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    Check out this pen I whipped up:

    How do I achieve same form but in purely CSS + without table elements?

    Thanks in advance.


    What are the difficulties you are facing making this layout either with floats, inline-block or flexbox?


    Or even CSS tables?

    ..also <center> has been deprecated and is an obsolete element. It shouldn’t be used in current HTML.


    Thank you both for your replies.


    Thank you for these key terms. I Googled floats and inline-blocks, perused w3schools and a variety of Chris Coyier’s docs, put it all together and, after a few spats of keyboard mashing, I assembled this:

    However the two main issues which I can’t figure out now are:
    1. How do I align the dual green lines where the two profiles run together straight down the center margin of the page (rather than squished over to the left)?
    2. How do I center align the image of the kitty? I tried adding a middle attribute in the HTML which didn’t create the desired effect. What would the CSS trick be? I couldn’t find Chris’ guide which addresses this issue.


    Nah, after playing around with floats, I think a CSS table isn’t what I am looking for. Cheers all the same, though.


    This a Flexbox approach, though the use of Flexbox looks deceptively simple in this example. The other suggestions would work too, as would a grid layout.

    Here’s a great page for learning Flexbox:


    Thank you, @eric.carlisle , for your helpful reply. You achieved my desired effect but with Flexbox. I took a close look at Chris Coyier’s doc that you linked to, but I don’t understand it at all. For example at the very beginning when it describes Flex items, “1, 1, 1, 2, 3” I am totally lost. I did see your comments in my codepen you forked and then adapted, but I don’t understand some of your comments either. I have no idea what is going on. It appears that once you do understand Flexbox, it makes your life is easier. But until then, would you (or anyone else reading this) be able to ‘humour me’ and fork my pen and help create the desired effect but with floats and inline-blocks as I set out to do?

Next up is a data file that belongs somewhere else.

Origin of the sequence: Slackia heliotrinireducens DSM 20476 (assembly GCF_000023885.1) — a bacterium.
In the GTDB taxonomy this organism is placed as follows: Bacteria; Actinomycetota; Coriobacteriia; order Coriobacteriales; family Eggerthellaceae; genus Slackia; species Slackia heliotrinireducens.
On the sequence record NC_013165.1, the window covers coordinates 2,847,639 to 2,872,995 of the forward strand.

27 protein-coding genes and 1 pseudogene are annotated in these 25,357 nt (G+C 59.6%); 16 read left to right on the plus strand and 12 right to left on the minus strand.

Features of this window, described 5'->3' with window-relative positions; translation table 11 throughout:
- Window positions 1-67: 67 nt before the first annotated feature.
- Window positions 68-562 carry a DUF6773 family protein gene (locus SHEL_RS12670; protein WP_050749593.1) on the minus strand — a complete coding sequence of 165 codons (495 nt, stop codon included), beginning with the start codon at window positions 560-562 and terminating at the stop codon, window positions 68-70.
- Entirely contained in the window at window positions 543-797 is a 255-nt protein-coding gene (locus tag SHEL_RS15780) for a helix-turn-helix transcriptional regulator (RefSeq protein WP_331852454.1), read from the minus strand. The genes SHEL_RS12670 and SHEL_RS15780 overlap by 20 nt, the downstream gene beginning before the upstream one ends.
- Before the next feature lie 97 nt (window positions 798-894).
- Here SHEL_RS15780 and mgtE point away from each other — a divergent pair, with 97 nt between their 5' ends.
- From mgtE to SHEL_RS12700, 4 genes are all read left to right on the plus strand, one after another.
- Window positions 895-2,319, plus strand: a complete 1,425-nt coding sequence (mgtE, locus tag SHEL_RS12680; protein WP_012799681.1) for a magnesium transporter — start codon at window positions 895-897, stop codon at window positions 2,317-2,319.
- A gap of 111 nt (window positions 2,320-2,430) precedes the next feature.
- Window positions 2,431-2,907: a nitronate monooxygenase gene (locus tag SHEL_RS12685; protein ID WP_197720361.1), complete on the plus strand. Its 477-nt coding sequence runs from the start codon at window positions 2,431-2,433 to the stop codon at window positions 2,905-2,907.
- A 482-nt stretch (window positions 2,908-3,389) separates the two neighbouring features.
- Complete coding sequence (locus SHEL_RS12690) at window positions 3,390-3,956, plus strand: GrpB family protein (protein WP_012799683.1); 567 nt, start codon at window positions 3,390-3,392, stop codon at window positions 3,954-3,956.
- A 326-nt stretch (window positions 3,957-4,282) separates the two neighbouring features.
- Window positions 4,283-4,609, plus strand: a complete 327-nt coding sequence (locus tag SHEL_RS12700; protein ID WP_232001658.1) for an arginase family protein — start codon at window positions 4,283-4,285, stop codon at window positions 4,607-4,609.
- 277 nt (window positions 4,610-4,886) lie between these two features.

Thanks for your attention.


    There’s a couple of problems with your code.

    Firstly, don’t make up elements (<floating-box>)….

    Custom elements are possible but they are advanced concepts and require a fair amount of additional work to be created and accepted by the browser and be expected to be recognised.

    Swap those out for divs…

    HTML5 offers a huge range of elements which would suit here from simple divs to section elements and more.

    In case of doubt, reach for a div and specify it with a class or ID.

    As for your design, there are only two non-JS methods to make your left and right sides equal height (absent actual tables),,and those are flexbox and CSS Tables..unless you actually define a fixed height/max-height.

    Flexbox example with what I think the HTML structure should be more like

    Now, I’ve also included in there the floating options….if you remove the display:flex you can see the only difference now is that the left and right second row elements aren’t the same height any more.

    Now this might not be necessary to you and that’s OK so it’s up to you.

    I’ve put borders around most major elements so you can see what’s going on.

    Oh, before I forget, align…also deprecated…for centering there are a lot of methods…in this case, as the image is an inline element and centers like text…so text-align: center on the parent section not only centers the image but all text in that section.


    Holy Smokes: Thank you @Paulie_D ! I appreciate your detailed reply and for the helpful testcase. You kindly took some time to help me craft my HTML and CSS. I believe you have created precisely what we set out to achieve! I am so happy with the end product.

    I will be sure to avoid making up elements going forward. Using divs instead makes sense.

    I do see your comment about the ‘magic section’, referring to the Flexbox CSS which I don’t really understand, hence why ‘magic’ is an apt description. I suppose with more experience perhaps with JS, I will come to understand the Flexbox tool better.

    I agree that putting colored borders around the major elements is a great teaching device.

    I will also be sure to avoid using the align element embedded in HTML

    Thanks again for sharing your knowledge, Paulie_D.

    Thanks goes out to eric.carlisle too.

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